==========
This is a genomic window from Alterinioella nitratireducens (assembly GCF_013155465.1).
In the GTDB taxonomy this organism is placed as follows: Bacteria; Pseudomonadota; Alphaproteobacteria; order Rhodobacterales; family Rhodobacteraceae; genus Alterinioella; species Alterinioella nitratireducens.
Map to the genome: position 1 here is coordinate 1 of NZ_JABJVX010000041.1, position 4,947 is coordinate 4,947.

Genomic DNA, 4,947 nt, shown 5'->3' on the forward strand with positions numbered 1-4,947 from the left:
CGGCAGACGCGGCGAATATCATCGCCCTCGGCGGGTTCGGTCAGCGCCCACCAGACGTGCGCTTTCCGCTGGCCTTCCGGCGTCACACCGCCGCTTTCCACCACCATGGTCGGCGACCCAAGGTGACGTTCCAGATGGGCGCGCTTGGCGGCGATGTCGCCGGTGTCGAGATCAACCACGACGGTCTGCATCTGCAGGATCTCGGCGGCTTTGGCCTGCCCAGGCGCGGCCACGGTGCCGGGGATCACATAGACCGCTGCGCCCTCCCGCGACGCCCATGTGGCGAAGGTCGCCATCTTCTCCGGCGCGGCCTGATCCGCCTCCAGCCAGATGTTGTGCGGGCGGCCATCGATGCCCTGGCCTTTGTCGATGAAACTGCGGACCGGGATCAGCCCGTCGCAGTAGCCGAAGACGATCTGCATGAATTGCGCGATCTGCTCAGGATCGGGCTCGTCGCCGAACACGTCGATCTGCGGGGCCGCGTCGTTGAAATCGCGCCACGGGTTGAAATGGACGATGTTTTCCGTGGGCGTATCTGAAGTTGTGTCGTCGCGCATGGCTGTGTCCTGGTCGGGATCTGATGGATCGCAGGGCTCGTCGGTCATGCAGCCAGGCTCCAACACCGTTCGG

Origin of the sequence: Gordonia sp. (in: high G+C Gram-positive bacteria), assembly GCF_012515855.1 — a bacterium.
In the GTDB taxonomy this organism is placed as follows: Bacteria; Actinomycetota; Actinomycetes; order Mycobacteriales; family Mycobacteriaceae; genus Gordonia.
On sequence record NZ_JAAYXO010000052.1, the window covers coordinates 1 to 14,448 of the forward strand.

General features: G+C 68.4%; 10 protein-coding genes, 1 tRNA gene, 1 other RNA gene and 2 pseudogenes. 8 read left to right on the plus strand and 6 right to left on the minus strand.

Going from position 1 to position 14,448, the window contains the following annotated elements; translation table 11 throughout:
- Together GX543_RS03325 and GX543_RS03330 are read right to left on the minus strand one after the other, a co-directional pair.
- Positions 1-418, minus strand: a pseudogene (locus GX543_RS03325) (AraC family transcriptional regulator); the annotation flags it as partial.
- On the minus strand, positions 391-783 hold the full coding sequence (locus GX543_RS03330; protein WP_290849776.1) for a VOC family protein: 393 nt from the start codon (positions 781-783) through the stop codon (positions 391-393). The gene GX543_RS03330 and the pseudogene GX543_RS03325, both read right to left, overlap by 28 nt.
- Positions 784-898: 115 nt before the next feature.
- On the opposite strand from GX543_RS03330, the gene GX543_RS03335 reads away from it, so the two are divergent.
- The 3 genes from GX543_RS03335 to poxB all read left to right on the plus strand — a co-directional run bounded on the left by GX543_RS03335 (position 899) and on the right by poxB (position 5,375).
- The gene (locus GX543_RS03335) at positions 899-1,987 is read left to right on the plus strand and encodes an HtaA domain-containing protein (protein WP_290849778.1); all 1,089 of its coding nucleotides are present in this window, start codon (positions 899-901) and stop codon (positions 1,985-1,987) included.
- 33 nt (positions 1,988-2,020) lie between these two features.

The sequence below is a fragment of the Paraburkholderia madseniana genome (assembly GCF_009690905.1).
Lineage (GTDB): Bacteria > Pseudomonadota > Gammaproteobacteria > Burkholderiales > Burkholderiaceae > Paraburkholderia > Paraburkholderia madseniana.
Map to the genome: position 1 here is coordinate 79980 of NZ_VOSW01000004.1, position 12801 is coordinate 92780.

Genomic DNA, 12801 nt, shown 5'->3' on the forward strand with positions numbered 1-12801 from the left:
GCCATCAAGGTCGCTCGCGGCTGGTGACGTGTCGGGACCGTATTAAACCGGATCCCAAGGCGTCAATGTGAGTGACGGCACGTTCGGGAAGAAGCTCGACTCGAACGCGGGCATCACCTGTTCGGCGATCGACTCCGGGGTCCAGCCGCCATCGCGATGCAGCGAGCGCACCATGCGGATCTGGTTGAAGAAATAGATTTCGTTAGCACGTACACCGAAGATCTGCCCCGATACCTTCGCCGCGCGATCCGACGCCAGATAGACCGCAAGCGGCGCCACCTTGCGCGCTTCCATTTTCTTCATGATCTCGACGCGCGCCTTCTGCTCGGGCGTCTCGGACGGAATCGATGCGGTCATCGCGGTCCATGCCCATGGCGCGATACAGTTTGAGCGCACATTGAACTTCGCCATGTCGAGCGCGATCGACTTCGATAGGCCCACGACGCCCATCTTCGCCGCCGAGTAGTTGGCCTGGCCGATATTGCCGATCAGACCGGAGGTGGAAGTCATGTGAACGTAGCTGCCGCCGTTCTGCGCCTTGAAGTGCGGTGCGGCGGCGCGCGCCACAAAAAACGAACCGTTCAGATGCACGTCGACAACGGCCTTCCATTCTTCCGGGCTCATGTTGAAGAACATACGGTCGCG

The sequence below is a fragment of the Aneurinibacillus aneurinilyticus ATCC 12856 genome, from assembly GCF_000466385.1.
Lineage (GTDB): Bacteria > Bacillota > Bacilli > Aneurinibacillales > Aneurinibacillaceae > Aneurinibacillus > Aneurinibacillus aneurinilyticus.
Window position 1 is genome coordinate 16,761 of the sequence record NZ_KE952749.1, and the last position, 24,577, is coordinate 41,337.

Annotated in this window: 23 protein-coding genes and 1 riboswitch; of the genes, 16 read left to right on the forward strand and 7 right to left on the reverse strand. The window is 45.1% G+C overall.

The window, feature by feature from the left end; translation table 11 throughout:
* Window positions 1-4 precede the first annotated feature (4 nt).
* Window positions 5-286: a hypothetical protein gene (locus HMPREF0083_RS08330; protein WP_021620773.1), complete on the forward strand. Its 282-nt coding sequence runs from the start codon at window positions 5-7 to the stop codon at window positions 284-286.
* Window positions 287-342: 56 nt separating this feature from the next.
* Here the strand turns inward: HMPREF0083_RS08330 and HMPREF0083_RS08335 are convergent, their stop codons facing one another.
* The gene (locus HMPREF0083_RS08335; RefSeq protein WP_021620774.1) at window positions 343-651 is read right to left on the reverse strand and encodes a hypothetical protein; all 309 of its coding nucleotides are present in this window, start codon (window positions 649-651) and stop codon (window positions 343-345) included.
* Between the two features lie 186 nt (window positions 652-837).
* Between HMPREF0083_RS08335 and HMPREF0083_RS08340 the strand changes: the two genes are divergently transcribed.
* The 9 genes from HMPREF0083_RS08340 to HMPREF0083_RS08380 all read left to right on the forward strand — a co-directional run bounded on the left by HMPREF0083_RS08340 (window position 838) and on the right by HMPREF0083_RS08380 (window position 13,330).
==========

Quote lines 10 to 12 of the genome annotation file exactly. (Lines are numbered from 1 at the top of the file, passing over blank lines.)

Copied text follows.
Going from position 1 to position 14,448, the window contains the following annotated elements; translation table 11 throughout:
- Together GX543_RS03325 and GX543_RS03330 are read right to left on the minus strand one after the other, a co-directional pair.
- Positions 1-418, minus strand: a pseudogene (locus GX543_RS03325) (AraC family transcriptional regulator); the annotation flags it as partial.